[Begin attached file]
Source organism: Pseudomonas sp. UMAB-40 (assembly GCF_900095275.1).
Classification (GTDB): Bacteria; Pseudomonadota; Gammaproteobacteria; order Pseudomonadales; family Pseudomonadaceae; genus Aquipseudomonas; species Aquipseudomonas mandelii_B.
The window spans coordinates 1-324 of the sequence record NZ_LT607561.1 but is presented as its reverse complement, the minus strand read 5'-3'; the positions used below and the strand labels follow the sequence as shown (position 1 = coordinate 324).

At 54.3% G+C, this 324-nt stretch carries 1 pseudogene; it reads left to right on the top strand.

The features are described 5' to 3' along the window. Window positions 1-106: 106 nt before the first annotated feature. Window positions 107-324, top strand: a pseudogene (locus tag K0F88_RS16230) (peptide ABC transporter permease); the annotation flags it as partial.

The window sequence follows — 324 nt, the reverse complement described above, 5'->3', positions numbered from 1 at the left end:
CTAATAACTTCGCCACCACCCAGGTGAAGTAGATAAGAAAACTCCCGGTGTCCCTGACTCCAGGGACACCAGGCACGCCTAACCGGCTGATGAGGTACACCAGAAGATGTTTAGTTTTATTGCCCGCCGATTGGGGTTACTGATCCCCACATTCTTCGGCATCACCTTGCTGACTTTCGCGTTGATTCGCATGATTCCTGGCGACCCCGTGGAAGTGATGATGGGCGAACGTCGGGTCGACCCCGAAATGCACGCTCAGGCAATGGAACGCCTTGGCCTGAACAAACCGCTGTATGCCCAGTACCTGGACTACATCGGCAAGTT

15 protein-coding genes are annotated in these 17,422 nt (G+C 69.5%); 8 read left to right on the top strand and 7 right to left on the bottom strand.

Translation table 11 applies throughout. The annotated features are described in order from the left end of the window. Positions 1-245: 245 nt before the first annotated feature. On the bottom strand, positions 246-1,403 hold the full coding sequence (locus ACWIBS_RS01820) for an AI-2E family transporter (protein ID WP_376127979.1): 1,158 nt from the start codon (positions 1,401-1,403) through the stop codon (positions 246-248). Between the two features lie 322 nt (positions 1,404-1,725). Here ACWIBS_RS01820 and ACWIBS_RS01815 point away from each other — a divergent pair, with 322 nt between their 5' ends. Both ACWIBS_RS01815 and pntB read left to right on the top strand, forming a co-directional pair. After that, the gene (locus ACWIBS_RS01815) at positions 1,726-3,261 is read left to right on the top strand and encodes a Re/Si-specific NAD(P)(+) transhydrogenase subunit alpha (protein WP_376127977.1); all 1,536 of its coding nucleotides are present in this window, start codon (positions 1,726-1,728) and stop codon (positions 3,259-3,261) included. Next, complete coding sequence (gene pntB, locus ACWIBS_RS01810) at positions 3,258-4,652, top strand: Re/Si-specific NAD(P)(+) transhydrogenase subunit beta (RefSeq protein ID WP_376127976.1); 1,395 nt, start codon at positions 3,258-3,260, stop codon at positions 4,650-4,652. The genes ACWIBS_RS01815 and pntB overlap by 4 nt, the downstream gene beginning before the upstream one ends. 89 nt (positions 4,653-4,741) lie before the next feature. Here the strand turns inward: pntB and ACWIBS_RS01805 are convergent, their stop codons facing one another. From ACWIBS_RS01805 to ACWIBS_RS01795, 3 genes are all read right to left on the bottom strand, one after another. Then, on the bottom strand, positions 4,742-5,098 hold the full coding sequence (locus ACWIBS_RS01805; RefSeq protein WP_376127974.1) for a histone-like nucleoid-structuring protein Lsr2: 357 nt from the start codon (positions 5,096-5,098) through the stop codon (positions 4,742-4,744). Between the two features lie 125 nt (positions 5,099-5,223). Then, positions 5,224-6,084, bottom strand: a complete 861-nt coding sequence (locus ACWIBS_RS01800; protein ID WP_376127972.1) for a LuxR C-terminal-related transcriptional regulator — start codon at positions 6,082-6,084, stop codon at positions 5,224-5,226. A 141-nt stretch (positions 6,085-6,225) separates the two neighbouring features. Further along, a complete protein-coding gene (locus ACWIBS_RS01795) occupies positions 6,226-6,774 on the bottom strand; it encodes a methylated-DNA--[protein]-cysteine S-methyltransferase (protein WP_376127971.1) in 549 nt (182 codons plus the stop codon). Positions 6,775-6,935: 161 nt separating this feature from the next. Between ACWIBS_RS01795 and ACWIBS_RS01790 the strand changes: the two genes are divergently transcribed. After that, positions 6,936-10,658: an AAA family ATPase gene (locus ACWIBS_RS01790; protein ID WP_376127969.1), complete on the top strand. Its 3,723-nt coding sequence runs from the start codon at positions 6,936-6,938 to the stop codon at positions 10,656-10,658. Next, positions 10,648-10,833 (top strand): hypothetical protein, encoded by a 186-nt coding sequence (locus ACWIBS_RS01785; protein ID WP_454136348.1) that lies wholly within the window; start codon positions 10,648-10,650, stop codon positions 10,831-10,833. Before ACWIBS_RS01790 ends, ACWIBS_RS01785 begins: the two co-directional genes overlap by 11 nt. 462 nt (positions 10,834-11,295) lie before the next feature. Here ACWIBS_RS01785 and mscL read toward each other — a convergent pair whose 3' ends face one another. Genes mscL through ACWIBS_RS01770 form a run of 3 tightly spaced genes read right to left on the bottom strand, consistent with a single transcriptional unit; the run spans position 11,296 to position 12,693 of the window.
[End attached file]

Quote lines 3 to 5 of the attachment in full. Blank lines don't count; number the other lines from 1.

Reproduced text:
The window spans coordinates 1-324 of the sequence record NZ_LT607561.1 but is presented as its reverse complement, the minus strand read 5'-3'; the positions used below and the strand labels follow the sequence as shown (position 1 = coordinate 324).

At 54.3% G+C, this 324-nt stretch carries 1 pseudogene; it reads left to right on the top strand.

The features are described 5' to 3' along the window. Window positions 1-106: 106 nt before the first annotated feature. Window positions 107-324, top strand: a pseudogene (locus tag K0F88_RS16230) (peptide ABC transporter permease); the annotation flags it as partial.